Posted on: Jun 17, 2004
The hottest spot in the solar system is neither Mercury, Venus, nor St. Louis in the summer. Io, one of the four satellites that the Italian astronomer Galileo discovered orbiting Jupiter almost 400 years ago, takes that prize. The Voyager spacecraft discovered volcanic activity on Io over 20 years ago and subsequent observations show that Io is the most volcanically active body in the solar system. The Galileo spacecraft, named in honor of the astronomer Galileo, found volcanic hot spots with temperatures as high as 2,910 Fahrenheit (1,610 Celsius).
Now computer models of volcanic eruptions on Io performed by researchers at Washington University in St. Louis show that the lavas are so hot that they are vaporizing sodium, potassium, silicon and iron and probably other gases as well into its atmosphere.
Using an updated version of MAGMA, a versatile computer program he developed 15 years ago with a Harvard University colleague, Bruce Fegley, Jr., Ph.D., professor of earth and planetary sciences in Arts & Sciences at Washington University in St. Louis, found that some of these elements are vaporized at least partly as single-atom gases. Others are vaporized in different molecular forms, for instance, silicon monoxide, silicon dioxide and iron monoxide.
"Reaction of these gases with sulfur and chlorine species in volcanic gases could lead to the formation of such unusual gases as sodium chloride, potassium chloride, magnesium dichloride and iron dichloride, " Fegley said.
In 2000, Fegley and former Washington University colleague Mikhail Zolotov, Ph.D., now at Arizona Sate University, predicted formation of sodium chloride and potassium chloride vapor in volcanic gases on Io. Three years later astronomers found sodium chloride gas on Io. However, these observations were not sensitive enough to detect the less abundant potassium chloride vapor.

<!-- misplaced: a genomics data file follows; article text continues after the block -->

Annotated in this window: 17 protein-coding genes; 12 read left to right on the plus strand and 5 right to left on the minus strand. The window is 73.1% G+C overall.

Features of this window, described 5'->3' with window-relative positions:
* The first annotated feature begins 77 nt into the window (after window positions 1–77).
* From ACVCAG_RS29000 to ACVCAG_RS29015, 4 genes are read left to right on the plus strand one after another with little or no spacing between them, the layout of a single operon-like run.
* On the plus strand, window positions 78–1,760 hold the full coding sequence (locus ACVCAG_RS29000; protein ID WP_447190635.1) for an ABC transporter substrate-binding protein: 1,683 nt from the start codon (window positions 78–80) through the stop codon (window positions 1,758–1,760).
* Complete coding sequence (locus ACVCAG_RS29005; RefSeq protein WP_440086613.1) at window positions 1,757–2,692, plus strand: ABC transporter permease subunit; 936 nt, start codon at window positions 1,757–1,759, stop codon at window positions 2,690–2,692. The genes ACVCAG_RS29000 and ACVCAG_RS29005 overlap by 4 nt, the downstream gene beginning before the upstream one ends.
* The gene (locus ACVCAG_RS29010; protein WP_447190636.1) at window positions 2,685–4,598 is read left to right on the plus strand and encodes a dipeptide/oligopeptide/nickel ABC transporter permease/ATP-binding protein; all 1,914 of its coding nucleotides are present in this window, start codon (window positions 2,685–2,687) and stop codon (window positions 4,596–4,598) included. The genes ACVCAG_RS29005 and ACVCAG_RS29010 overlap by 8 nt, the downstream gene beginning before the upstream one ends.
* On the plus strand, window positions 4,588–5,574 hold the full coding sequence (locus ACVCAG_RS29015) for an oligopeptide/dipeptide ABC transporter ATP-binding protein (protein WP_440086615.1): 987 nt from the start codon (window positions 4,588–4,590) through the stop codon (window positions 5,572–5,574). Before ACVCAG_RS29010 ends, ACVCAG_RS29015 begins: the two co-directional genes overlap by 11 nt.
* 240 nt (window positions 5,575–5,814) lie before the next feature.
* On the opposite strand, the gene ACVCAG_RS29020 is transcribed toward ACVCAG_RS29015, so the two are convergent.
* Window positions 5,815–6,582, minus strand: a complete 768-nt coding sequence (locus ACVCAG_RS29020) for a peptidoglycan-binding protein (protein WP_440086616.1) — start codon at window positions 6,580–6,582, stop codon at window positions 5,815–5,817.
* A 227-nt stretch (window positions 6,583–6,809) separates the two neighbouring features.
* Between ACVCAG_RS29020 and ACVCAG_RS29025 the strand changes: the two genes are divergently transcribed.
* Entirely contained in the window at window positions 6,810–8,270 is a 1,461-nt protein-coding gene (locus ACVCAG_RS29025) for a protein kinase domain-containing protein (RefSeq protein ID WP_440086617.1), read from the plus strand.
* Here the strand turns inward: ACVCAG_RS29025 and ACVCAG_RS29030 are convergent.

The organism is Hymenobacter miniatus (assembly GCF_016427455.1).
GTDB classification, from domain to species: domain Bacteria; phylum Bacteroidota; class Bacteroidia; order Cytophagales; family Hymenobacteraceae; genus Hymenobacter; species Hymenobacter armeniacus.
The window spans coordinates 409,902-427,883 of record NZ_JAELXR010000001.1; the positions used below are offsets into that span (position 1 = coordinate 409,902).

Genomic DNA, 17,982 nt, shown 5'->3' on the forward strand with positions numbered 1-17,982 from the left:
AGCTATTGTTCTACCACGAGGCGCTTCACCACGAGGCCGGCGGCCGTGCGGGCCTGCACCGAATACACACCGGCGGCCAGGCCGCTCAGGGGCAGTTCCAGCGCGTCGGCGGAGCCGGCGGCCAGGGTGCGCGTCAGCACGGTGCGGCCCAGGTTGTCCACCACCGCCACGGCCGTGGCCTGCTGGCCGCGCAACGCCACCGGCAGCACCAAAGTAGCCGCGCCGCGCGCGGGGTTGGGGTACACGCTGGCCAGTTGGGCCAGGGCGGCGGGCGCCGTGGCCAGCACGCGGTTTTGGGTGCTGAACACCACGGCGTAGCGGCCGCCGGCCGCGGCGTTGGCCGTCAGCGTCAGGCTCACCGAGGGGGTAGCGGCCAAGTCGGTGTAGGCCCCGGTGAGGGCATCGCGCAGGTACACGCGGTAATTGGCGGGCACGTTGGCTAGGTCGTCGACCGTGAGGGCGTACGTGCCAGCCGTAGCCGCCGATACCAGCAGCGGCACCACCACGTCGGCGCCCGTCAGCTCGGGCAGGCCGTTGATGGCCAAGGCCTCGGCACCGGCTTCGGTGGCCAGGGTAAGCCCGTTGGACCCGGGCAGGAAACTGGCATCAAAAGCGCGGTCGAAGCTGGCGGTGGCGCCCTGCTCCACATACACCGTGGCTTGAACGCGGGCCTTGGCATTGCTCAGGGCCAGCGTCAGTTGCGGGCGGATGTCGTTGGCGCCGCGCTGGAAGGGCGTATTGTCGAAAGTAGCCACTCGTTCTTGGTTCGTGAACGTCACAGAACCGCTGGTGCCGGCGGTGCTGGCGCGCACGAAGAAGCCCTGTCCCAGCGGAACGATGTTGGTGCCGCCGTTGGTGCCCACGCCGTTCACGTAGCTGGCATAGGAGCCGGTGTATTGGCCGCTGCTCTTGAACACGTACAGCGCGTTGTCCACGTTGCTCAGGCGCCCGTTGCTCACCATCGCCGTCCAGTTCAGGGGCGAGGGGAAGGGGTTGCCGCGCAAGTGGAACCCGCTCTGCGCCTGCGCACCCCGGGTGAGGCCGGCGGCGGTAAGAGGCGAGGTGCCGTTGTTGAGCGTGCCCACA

Now Fegley has found that sodium and potassium in Ionian volcanic gases are being vaporized from the hot lavas. Fegley and research assistant Laura Schaefer of Washington University used data from the Galileo mission and Earth-based observations from high-powered telescopes in their NASA-funded research. They published their results in the May 2004 issue of Icarus, the leading planetary science journal.
"We're basically doing geology on Io using data from telescopes on Earth, which shows that observations like this can compete with expensive space missions," said Fegley. "It's amazing how hot and how volcanically active Io is. It is 30 times more active than Earth. It's the hottest body outside of the sun in the solar system."
The innermost of the four major satellites of Jupiter - there are at least 16 - Io gets its high rate of volcanism from tidal interactions with Jupiter, which has the strongest magnetic field of all the planets. Over 100 active volcanoes have been identified on Io. Hotspots there have temperatures as high as 1,600 degrees Celsius. This is several hundred degrees hotter than terrestrial volcanoes like Kilauea in Hawaii, which has a temperature of about 1,000 Celsius (1,830 Fahrenheit).
Fegley and Schaefer found that silicon monoxide is the major silicon-bearing gas over the lavas.
"The interesting thing about this is that astronomers have observed silicon monoxide in other environments in interstellar space, most notably in the atmospheres of cool stars," said Fegley.
Astronomical observations of actively erupting volcanoes on Io may be able to detect the silicon monoxide gas in its atmosphere.
Fegley and Schaefer recommend an Io volcanic probe mission to directly measure the pressure, temperature and composition of gases of Pele, one of Io's most active volcanoes. Such an endeavor is "feasible using present technology," Fegley said. "It would vastly expand our knowledge of the most volcanically active body in the solar system."
The volcanic probe mission would represent an advance in the effort to unveil some of Io's mysteries, such as how the satellite, about the size of our own Moon, can maintain its high magma temperatures without being nearly totally molten, and how does Io maintain a strong enough lithosphere to support mountains higher than Mount Everest?
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'The important thing is not to stop questioning. Curiosity has its own reason for existing. Never lose a holy curiosity.'